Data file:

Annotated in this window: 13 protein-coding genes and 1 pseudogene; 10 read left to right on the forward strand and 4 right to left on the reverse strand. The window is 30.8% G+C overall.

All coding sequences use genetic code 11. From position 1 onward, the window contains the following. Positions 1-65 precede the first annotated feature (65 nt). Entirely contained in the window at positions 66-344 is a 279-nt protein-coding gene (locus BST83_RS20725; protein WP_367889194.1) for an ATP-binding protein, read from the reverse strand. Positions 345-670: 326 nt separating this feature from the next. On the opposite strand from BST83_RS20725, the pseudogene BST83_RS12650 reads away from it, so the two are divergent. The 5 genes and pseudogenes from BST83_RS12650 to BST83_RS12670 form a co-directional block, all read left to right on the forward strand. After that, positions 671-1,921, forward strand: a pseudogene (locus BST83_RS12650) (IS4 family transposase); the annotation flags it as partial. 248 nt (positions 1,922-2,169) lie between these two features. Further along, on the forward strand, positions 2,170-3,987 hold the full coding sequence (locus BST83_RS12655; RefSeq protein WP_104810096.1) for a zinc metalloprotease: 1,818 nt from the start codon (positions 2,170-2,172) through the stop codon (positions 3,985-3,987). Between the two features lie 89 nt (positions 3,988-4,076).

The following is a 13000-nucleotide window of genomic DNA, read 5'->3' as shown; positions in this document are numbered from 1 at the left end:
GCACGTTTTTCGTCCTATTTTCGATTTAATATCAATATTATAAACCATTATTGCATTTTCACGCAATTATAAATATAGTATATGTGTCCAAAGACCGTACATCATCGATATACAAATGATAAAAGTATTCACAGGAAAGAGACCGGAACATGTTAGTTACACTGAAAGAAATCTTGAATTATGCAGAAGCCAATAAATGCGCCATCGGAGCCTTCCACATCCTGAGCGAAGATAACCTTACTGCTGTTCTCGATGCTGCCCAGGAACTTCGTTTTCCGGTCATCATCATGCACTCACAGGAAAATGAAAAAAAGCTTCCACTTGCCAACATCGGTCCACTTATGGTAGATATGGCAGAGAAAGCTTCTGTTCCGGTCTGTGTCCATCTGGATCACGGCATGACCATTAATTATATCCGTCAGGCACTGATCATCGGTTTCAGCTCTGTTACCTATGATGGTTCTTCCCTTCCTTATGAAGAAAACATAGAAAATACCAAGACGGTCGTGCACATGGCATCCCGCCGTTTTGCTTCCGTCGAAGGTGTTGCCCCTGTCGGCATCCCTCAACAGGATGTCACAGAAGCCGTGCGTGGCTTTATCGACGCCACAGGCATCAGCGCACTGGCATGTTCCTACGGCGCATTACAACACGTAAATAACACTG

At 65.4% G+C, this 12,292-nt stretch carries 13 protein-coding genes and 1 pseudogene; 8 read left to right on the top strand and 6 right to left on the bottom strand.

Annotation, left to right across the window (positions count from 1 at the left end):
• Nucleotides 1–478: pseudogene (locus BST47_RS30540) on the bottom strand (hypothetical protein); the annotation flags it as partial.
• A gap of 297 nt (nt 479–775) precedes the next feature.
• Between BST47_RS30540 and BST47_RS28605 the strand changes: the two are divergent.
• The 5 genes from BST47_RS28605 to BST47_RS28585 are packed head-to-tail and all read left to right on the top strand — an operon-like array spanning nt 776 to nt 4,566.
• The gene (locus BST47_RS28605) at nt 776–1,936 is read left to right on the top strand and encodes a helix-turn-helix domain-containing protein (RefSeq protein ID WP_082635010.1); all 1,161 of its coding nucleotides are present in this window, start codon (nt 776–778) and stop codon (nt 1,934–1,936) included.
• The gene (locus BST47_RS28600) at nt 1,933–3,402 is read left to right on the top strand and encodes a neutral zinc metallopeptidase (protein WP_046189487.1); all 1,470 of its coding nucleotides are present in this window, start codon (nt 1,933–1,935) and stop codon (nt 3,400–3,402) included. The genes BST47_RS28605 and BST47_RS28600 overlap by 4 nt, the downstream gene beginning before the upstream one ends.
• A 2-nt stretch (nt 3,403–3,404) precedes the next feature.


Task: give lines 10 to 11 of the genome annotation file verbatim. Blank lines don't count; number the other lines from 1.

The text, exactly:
• The 5 genes from BST47_RS28605 to BST47_RS28585 are packed head-to-tail and all read left to right on the top strand — an operon-like array spanning nt 776 to nt 4,566.
• The gene (locus BST47_RS28605) at nt 776–1,936 is read left to right on the top strand and encodes a helix-turn-helix domain-containing protein (RefSeq protein ID WP_082635010.1); all 1,161 of its coding nucleotides are present in this window, start codon (nt 776–778) and stop codon (nt 1,934–1,936) included.